STRATA recently reported that pretty much all ad agencies are interested in online video, but a good portion of them don't see the value, or are unsure of the value. So that means we have some work to do as an industry in terms of showing them some cold hard facts about the effectiveness of online video and advertising. So let's get moving!
The low cost OTT throw down is heating up as Roku re-introduces a stick in hopes to keep people away from Chromecast, or more accurately, to reach those who don't want to navigate with their phone but want a more traditional remote control for their TV content. So will others enter the fray soon? By year end will we see a slew of low cost OTT options?
Netflix and YouTube share 50% of all fixed downstream Internet traffic, and 23% of mobile. Netflix is way ahead at 31.6% of the bandwidth share, with YouTube at 18.7%. Facebook, with more than a billion users, surprisingly takes up only 1.3%.
If Millennials are watching TV content, but not on TVs, then where are they watching TV content? Plus, how does one market to Millennials if TV is not where they are watching video? TiVo's latest survey results shed some light on all of this and more. We also give some logical tips on where you might want to market to Millennials.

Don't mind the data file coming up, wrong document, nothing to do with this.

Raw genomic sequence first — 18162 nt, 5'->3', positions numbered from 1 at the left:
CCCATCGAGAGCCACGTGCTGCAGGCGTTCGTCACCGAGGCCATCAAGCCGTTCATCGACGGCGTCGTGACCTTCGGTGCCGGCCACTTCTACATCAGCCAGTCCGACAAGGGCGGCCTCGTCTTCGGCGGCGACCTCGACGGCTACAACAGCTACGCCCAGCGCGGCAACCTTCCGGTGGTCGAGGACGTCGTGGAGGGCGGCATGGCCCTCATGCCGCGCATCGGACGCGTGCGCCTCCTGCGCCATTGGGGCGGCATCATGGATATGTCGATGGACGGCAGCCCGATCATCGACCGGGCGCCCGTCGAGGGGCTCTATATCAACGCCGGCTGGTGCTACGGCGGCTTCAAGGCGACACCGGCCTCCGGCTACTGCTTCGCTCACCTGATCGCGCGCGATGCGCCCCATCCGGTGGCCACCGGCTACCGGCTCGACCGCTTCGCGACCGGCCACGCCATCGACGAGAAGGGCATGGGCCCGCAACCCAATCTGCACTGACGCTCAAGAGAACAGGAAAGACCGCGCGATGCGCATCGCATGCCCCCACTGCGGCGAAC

Never mind Valentine's Day, fans of Frank Underwood have been waiting months for the return of 'House of Cards', the Emmy-award winning Netflix series. It's back tomorrow, and even if you don't intend to watch it, you should know why it's such a trailblazer.
Mobile video is growing faster than any other sector, Chromecast is now letting you play embedded YouTube videos, and Virgin Atlantic staff are using Google Glass to meet and greet passengers. Read about these, and other news snippets from the world of online video, from ReelSEO.
Five years on, computer-based video consumption is going big time. We all knew it would. Nielsen provides some nice insight into not only who is watching it but also on what device and a bit of what kind of content they're watching. So jump on and enjoy the ride.
Netflix is putting a lot of time and energy into modeling neural networks and so I strip out the amazing technical jargon and look at it from a "what does it do for online video and video viewers" as opposed to a "how many GPUs does it take to train an artificial neural network in under a week?" See, why I took the other approach?
Verizon promised subscribers that their FiOS (Fiber Optic Bundled Service) would be 'an even FASTER way to transfer data for Internet and TV - literally connecting you to all you love at the speed of light.' Some of those subscribers would beg to differ and are complaining about slower speeds when connected to Netflix.
The VoD market is alive and well in Spain with many companies supplying video on demand content to Spanish paying subscribers. The conditions are ideal for Netflix to make a move but there's no sign of them expanding into the country anytime soon.